microRNA expression profiles and personal monitoring of exposure to particulate matter
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Air pollution; Fine and ultrafine particles; Personal monitoring; microRNAs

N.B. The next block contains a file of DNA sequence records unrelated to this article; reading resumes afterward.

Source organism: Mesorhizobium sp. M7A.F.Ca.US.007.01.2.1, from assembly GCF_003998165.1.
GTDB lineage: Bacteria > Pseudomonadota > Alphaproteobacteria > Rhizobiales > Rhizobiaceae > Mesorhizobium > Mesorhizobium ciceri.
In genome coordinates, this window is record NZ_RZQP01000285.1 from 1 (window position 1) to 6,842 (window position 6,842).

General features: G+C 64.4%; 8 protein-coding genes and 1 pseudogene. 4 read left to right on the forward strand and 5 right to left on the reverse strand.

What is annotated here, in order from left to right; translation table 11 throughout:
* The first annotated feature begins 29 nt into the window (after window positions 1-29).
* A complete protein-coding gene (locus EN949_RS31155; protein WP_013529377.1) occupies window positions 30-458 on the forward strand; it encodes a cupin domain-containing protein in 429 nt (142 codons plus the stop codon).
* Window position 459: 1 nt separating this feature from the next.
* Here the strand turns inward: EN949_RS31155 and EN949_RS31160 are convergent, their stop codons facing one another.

An increasing number of findings from epidemiological studies support associations between exposure to air pollution and the onset of several diseases, including pulmonary, cardiovascular and neurodegenerative diseases, and malignancies. However, intermediate, and potentially mediating, biological mechanisms associated with exposure to air pollutants are largely unknown. Previous studies on the human exposome have shown that the expression of certain circulating microRNAs (miRNAs), regulators of gene expression, are altered upon exposure to traffic-related air pollutants. In the present study, we investigated the relationship between particulate matter (PM) smaller than 2.5 μm (PM; 2.5; ), PM; 2.5; absorbance (as a proxy of black carbon and soot), and ultrafine-particles (UFP, smaller than 0.1 μm), measured in healthy volunteers by 24 h personal monitoring (PEM) sessions and global expression levels of peripheral blood miRNAs. The PEM sessions were conducted in four European countries, namely Switzerland (Basel), United Kingdom (Norwich), Italy (Turin), and The Netherlands (Utrecht). miRNAs expression levels were analysed using microarray technology on blood samples from 143 participants. Seven miRNAs, hsa-miR-24-3p, hsa-miR-4454, hsa-miR-4763-3p, hsa-miR-425-5p, hsa-let-7d-5p, hsa-miR-502-5p, and hsa-miR-505-3p were significantly (FDR corrected) expressed in association with PM; 2.5; personal exposure, while no significant association was found between miRNA expression and the other pollutants. The results obtained from this investigation suggest that personal exposure to PM; 2.5; is associated with miRNA expression levels, showing the potential for these circulating miRNAs as novel biomarkers for air pollution health risk assessment.